While the situation in Cyprus will likely dominate the market on this fine Monday morning, I have decided to step back across the pond and focus on the macroeconomic forces as it relates to the stock market here at home in this morning's missive.
While I tend to ramble on at times in this space, I think I can sum up the current situation in the U.S. stock market with the following: Goldilocks vs. The Three Bears. I know what you're thinking. He isn't really going to do an analogy of the age-old fairy tale, is he? To set your mind at ease and to encourage you to continue reading, the answer is no.
My message this morning revolves around the idea that the market is enjoying a “Goldilocks” type of environment from an economic standpoint at the present time. The economy isn't “too hot” so as to produce concerns about inflation, which would force the Fed to change horses in the middle of the race. And yet at the same time, the economy isn't “too cold” enough to cause any real concerns about the U.S. slipping back into recession. So, with the Fed keeping rates low, no real inflation concerns, record earnings, fair valuations and an economy that is improving, the bulls would seem to have the edge right now from a big-picture standpoint.
I know that the bears would have you believe that we are a missed EU deadline away from the U.S. economy stopping on a dime and sliding into recession. However, in light of the fact that we review every single important piece of economic data that is released in real time around here, I can tell you that this concept is sheer folly right now. The U.S. economy is “doing just fine, thank you” at the present time and barring another crisis/shock/tsunami, should continue to improve over time.
And what if I am just seeing things the way I want to, you ask? Since this is ALWAYS a possibility in this business, I spend a bunch of money on independent research each year. The idea is to “farm out” the key analysis of data to people who make their livings getting these types of things right more often than not. And over the years I've learned that while nobody gets it right all the time, you should ignore or disagree with the major theme coming from some firms at your own peril.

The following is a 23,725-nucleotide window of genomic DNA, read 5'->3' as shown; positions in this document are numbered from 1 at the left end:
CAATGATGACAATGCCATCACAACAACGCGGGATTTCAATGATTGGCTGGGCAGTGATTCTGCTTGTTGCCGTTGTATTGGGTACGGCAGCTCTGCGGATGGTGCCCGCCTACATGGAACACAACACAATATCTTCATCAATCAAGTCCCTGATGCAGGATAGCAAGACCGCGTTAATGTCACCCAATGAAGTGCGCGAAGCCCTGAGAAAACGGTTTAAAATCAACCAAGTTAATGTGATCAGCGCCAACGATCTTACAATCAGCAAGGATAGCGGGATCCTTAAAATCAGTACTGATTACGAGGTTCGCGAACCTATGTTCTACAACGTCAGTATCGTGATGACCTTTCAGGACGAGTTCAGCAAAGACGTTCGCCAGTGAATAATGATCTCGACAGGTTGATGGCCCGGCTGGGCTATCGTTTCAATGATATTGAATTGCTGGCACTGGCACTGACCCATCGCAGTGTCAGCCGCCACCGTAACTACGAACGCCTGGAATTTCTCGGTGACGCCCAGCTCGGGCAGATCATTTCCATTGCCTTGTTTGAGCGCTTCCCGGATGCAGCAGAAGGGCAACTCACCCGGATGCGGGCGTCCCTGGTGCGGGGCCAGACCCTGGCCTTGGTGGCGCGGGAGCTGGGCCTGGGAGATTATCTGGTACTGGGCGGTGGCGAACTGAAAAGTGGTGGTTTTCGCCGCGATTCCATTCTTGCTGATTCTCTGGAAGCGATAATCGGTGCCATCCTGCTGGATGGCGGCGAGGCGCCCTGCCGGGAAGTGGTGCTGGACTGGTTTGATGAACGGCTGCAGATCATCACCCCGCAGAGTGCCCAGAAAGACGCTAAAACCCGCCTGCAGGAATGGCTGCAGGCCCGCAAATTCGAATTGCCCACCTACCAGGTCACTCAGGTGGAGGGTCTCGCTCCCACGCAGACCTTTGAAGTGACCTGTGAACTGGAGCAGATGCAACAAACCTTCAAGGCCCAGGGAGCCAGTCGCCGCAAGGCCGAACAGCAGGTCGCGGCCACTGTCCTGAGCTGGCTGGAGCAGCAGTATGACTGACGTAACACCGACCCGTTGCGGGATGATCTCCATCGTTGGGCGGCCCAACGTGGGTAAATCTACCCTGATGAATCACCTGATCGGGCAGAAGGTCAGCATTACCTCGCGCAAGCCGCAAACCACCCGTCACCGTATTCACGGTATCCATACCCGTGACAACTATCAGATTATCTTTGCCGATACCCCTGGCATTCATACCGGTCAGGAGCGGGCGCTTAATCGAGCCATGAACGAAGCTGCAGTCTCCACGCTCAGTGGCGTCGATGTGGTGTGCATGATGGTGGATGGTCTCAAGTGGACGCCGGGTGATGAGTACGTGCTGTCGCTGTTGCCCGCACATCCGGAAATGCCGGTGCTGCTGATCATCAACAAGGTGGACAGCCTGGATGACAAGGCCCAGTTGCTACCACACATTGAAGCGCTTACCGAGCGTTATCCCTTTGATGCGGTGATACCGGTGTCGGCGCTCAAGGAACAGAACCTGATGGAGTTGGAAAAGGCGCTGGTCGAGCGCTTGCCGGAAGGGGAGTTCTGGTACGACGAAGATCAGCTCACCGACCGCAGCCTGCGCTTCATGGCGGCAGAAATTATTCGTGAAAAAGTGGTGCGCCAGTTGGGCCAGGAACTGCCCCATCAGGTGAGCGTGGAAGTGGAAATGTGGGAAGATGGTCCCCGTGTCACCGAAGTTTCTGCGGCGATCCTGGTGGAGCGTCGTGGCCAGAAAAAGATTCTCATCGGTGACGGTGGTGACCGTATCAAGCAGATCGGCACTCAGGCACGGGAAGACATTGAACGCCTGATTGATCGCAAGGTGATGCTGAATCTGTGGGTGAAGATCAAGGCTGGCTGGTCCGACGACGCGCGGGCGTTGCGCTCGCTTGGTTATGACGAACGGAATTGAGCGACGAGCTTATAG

One firm in particular has developed a nifty group of indicators it calls its Recession Probability Model. The idea is to combine the nonfarm payrolls, average manufacturing hours worked, the unemployment rate, real wages, and real salaries of each state in the U.S. and them lump them all together. The result is an indicator that has correctly called the recessions and recoveries in the U.S. on a timely basis. And since the NBER (National Bureau of Economic Research – the official keeper of U.S. recessions and expansions) doesn't ever confirm that the country is actually in or has exited a recession until well after the fact, having an indicator that can give us a clue about the state of the economy in real time is helpful.
The Recession Probability Model called the recession of 1979/1980 the very month in began. Then in mid-1981, the model's signal came one month before the actual recession started. In 1990, the signal occurred within two months of the beginning of the recession (which was triggered by the first Gulf War and as such, can be considered an event-based recession). In 2001, the indicator gave us a heads up one month into the actual recession. And finally, the model told us that the economy was sinking six months into 2008. And although this can be considered a bit late, remember that nobody knew for sure that the economy was in recession until early 2009 after the stock market had fallen more than 50%. And knowing that the U.S. was in recession in June of 2008 would have helped save investors an awful lot of money as the S&P was around 1400 when the signal was given (for the record the ultimate low of the S&P 500 during the 2008-09 bear market was around 667).
To be fair, the model was “wrong” in 2002-03 as the economy never actually re-entered a recession. But staying out of stocks based on the indicator wouldn't have been a bad idea. And then there was a very brief misfire in mid-2009 where the indicator flashed a warning for one month and then quickly retreated. But overall, the model has done a great job of managing economic/stock market risk over the last 33 years.
So, what is the indicator saying now? Although the data is only updated monthly, the probability of recession at the present time is 0.5% based on the stats from all 50 states.